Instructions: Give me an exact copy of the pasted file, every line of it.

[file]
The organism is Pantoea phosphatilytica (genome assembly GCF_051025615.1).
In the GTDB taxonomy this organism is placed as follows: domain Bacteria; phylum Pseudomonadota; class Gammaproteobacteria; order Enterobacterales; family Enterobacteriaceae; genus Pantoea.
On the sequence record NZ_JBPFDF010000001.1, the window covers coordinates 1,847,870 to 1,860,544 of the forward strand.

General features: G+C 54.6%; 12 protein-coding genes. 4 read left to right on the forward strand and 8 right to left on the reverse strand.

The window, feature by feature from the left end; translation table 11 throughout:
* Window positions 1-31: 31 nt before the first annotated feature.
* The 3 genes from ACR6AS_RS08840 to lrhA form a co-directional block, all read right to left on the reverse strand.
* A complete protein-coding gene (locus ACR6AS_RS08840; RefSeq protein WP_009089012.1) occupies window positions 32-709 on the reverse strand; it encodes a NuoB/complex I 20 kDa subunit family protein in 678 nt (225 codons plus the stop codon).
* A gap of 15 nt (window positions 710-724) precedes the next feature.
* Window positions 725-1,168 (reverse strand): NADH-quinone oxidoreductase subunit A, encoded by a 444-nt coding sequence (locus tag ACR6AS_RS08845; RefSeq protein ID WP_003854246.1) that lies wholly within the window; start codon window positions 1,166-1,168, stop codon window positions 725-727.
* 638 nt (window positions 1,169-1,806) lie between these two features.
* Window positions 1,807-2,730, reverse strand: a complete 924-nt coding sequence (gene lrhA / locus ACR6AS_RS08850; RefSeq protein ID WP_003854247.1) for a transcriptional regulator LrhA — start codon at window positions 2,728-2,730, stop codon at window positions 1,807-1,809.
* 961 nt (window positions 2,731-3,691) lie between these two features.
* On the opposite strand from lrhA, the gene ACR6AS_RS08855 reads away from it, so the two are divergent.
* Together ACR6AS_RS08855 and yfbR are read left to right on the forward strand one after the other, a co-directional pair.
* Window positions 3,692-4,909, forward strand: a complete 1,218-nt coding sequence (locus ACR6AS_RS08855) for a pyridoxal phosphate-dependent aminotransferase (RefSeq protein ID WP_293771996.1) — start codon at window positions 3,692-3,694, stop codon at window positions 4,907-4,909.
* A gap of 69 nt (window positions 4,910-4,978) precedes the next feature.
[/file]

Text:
The organism is Pantoea phosphatilytica (genome assembly GCF_051025615.1).
In the GTDB taxonomy this organism is placed as follows: domain Bacteria; phylum Pseudomonadota; class Gammaproteobacteria; order Enterobacterales; family Enterobacteriaceae; genus Pantoea.
On the sequence record NZ_JBPFDF010000001.1, the window covers coordinates 1,847,870 to 1,860,544 of the forward strand.

General features: G+C 54.6%; 12 protein-coding genes. 4 read left to right on the forward strand and 8 right to left on the reverse strand.

The window, feature by feature from the left end; translation table 11 throughout:
* Window positions 1-31: 31 nt before the first annotated feature.
* The 3 genes from ACR6AS_RS08840 to lrhA form a co-directional block, all read right to left on the reverse strand.
* A complete protein-coding gene (locus ACR6AS_RS08840; RefSeq protein WP_009089012.1) occupies window positions 32-709 on the reverse strand; it encodes a NuoB/complex I 20 kDa subunit family protein in 678 nt (225 codons plus the stop codon).
* A gap of 15 nt (window positions 710-724) precedes the next feature.
* Window positions 725-1,168 (reverse strand): NADH-quinone oxidoreductase subunit A, encoded by a 444-nt coding sequence (locus tag ACR6AS_RS08845; RefSeq protein ID WP_003854246.1) that lies wholly within the window; start codon window positions 1,166-1,168, stop codon window positions 725-727.
* 638 nt (window positions 1,169-1,806) lie between these two features.
* Window positions 1,807-2,730, reverse strand: a complete 924-nt coding sequence (gene lrhA / locus ACR6AS_RS08850; RefSeq protein ID WP_003854247.1) for a transcriptional regulator LrhA — start codon at window positions 2,728-2,730, stop codon at window positions 1,807-1,809.
* 961 nt (window positions 2,731-3,691) lie between these two features.
* On the opposite strand from lrhA, the gene ACR6AS_RS08855 reads away from it, so the two are divergent.
* Together ACR6AS_RS08855 and yfbR are read left to right on the forward strand one after the other, a co-directional pair.
* Window positions 3,692-4,909, forward strand: a complete 1,218-nt coding sequence (locus ACR6AS_RS08855) for a pyridoxal phosphate-dependent aminotransferase (RefSeq protein ID WP_293771996.1) — start codon at window positions 3,692-3,694, stop codon at window positions 4,907-4,909.
* A gap of 69 nt (window positions 4,910-4,978) precedes the next feature.